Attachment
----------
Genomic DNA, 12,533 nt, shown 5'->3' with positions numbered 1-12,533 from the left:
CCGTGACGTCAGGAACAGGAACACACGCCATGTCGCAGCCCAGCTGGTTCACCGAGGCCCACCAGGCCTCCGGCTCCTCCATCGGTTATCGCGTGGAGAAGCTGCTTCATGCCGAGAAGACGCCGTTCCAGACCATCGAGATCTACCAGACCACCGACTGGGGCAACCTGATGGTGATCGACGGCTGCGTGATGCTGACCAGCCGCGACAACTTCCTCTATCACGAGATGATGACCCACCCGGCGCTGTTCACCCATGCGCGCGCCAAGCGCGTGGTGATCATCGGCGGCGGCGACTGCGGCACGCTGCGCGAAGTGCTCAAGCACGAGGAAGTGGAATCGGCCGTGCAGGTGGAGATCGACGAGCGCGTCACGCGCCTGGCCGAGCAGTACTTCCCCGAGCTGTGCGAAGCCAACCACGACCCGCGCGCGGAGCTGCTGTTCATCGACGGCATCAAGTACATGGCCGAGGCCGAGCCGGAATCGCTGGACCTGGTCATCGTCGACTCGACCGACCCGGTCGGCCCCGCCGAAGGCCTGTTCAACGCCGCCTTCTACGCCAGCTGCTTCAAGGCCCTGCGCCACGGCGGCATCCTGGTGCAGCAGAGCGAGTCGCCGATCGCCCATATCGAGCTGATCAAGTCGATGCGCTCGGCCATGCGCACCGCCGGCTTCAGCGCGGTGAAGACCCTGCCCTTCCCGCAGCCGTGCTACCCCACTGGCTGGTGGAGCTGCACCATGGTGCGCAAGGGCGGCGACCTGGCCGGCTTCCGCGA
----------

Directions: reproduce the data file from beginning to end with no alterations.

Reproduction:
Genomic DNA, 12,533 nt, shown 5'->3' with positions numbered 1-12,533 from the left:
CCGTGACGTCAGGAACAGGAACACACGCCATGTCGCAGCCCAGCTGGTTCACCGAGGCCCACCAGGCCTCCGGCTCCTCCATCGGTTATCGCGTGGAGAAGCTGCTTCATGCCGAGAAGACGCCGTTCCAGACCATCGAGATCTACCAGACCACCGACTGGGGCAACCTGATGGTGATCGACGGCTGCGTGATGCTGACCAGCCGCGACAACTTCCTCTATCACGAGATGATGACCCACCCGGCGCTGTTCACCCATGCGCGCGCCAAGCGCGTGGTGATCATCGGCGGCGGCGACTGCGGCACGCTGCGCGAAGTGCTCAAGCACGAGGAAGTGGAATCGGCCGTGCAGGTGGAGATCGACGAGCGCGTCACGCGCCTGGCCGAGCAGTACTTCCCCGAGCTGTGCGAAGCCAACCACGACCCGCGCGCGGAGCTGCTGTTCATCGACGGCATCAAGTACATGGCCGAGGCCGAGCCGGAATCGCTGGACCTGGTCATCGTCGACTCGACCGACCCGGTCGGCCCCGCCGAAGGCCTGTTCAACGCCGCCTTCTACGCCAGCTGCTTCAAGGCCCTGCGCCACGGCGGCATCCTGGTGCAGCAGAGCGAGTCGCCGATCGCCCATATCGAGCTGATCAAGTCGATGCGCTCGGCCATGCGCACCGCCGGCTTCAGCGCGGTGAAGACCCTGCCCTTCCCGCAGCCGTGCTACCCCACTGGCTGGTGGAGCTGCACCATGGTGCGCAAGGGCGGCGACCTGGCCGGCTTCCGCGA